PhD Student, University of Minnesota
Nonlinear Models for Topology Inference and Learning over Graphs
Graphs are pervasive both in nature and engineered systems, often underlying the complex behavior observed in biological systems, microblogs and social interactions over the web, as well as global financial markets. Since their structures are often unobservable, in order to facilitate network analytics, one generally resorts to approaches capitalizing on measurable nodal processes to infer the unknown topology. Most contemporary graph topology inference approaches overwhelmingly rely on linear models due to their inherent simplicity and tractability, and presume that the nodal processes are directly observable.
Recognizing the limitations of linear models for modeling nonlinear phenomena, several variants of nonlinear models have recently emerged in several works. However, existing approaches mostly assume that the form of the nonlinear functions is known a priori, and develop algorithms to only estimate the unknown edge weights, which is a major limitation since such prior information may not be available in practice. Hence, in the present proposal, we will advocate nonlinear models to capture dependencies between observed nodal measurements, without explicit knowledge of the edge structure. Capitalizing on network properties such as edge sparsity, multi-layer structure, we further put forth a compressive suite of scalable algorithms for graph topology inference.
In addition to large-scale graphs, the massive development of connected devices and highly precise instruments has introduced the world to vast volumes of high-dimensional data, including images, videos, as well as time series generated from social, commercial and brain network interactions. Their efficient processing calls for dimensionality reduction techniques capable of properly compressing the data while preserving task-related characteristics, going beyond pairwise data correlations. Faced with these challenges, we put forth a broad nonlinear dimensionality reduction framework that accounts for data lying on known graphs (networks), and encompasses most of the existing dimensionality reduction methods as special cases. It is capable of capturing and preserving possibly nonlinear correlations that are ignored by linear methods, as well as taking into account information from multiple graphs.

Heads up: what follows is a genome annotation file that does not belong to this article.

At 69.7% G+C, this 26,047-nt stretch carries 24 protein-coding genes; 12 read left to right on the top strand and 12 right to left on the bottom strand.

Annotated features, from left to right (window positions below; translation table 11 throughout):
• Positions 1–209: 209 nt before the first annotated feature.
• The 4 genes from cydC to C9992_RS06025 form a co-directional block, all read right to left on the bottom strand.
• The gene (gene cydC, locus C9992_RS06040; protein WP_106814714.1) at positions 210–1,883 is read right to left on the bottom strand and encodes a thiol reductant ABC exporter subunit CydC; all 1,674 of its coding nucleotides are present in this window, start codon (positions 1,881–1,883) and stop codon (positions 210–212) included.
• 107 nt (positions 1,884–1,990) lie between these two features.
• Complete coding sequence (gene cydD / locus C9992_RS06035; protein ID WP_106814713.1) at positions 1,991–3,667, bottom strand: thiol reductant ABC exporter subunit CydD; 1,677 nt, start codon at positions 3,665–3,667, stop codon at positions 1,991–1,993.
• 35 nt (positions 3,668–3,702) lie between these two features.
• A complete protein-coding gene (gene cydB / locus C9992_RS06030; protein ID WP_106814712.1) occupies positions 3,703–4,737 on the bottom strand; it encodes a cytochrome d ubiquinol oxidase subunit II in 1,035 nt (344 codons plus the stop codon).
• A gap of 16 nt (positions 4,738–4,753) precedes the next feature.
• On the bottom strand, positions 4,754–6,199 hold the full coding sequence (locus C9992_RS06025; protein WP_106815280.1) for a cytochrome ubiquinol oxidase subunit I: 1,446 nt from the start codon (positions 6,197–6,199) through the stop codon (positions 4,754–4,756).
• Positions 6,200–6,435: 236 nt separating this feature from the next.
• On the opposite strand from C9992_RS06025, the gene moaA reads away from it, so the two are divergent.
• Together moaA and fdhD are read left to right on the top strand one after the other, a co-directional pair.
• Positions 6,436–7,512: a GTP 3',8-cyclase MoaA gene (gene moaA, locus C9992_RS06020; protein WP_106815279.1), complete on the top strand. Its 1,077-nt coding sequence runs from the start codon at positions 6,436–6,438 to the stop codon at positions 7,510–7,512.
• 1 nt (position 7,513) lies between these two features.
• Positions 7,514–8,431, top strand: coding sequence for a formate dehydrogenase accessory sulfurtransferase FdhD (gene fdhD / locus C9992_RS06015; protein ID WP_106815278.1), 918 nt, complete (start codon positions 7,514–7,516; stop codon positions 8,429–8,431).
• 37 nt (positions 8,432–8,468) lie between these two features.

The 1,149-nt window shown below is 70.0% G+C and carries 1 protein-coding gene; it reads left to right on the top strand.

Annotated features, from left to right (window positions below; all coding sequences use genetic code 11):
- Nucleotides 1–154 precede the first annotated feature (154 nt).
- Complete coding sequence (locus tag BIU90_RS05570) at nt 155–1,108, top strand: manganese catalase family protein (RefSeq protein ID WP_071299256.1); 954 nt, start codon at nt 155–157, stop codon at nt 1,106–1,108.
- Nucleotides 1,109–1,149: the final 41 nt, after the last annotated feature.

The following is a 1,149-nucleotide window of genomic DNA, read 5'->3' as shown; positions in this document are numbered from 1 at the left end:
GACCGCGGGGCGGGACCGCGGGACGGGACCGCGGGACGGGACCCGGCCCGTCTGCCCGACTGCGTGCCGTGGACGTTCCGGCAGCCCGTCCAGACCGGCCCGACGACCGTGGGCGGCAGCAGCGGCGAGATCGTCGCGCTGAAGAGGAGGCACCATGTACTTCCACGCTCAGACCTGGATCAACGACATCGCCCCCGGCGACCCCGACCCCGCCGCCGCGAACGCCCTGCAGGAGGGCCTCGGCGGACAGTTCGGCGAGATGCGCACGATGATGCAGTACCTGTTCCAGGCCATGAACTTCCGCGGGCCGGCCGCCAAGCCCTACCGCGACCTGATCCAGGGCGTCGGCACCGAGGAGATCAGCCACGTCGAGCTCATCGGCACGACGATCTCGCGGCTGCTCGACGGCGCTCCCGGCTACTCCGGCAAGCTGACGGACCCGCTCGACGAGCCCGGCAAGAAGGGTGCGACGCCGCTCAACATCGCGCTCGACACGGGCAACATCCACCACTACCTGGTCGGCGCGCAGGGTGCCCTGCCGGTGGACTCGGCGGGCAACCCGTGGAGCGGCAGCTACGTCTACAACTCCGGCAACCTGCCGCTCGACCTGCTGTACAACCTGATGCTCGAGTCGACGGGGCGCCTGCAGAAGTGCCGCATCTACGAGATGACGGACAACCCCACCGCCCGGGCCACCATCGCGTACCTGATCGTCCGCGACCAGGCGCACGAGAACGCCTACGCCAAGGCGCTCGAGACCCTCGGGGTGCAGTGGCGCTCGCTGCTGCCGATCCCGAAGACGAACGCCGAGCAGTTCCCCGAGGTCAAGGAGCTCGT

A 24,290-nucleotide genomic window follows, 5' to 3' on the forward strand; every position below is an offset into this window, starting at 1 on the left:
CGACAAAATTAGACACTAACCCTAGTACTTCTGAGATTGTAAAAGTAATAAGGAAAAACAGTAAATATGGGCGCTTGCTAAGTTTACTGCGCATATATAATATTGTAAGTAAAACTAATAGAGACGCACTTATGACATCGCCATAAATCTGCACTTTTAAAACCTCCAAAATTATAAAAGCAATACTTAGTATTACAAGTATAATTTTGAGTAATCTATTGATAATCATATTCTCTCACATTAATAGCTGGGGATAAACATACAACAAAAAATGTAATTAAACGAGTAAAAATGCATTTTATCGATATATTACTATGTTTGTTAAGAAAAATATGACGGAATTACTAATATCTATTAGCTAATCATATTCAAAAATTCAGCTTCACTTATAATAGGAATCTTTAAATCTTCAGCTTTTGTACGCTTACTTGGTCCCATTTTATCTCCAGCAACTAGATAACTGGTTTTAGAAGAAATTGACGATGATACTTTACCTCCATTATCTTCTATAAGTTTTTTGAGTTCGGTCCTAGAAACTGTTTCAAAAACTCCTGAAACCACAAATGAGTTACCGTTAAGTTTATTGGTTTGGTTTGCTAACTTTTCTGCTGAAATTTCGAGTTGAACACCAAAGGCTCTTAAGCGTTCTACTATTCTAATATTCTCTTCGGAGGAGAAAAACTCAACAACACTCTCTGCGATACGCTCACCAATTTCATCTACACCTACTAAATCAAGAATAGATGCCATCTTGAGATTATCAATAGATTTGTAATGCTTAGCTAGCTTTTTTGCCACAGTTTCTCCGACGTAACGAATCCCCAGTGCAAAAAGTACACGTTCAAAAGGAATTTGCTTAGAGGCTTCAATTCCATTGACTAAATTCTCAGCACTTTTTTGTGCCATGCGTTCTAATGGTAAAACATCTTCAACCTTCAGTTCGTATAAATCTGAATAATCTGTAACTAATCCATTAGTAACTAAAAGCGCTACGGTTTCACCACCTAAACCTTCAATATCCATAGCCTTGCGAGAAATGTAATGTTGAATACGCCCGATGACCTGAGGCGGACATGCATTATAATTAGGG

Yanning Shen is a PhD student in the Department of Electrical and Computer Engineering at the University of Minnesota, Twin Cities. She’s working with the Signal Processing in Networking and Communications (SPiNCOM) group under the supervision of Prof. Georgios B. Giannakis. Her research interests include network science, online convex optimization, nonlinear modeling, with applications in social and biomedical networks. She was a receipt of SPS travel grant award in 2013 and 2017, and NSF travel grant award in 2016.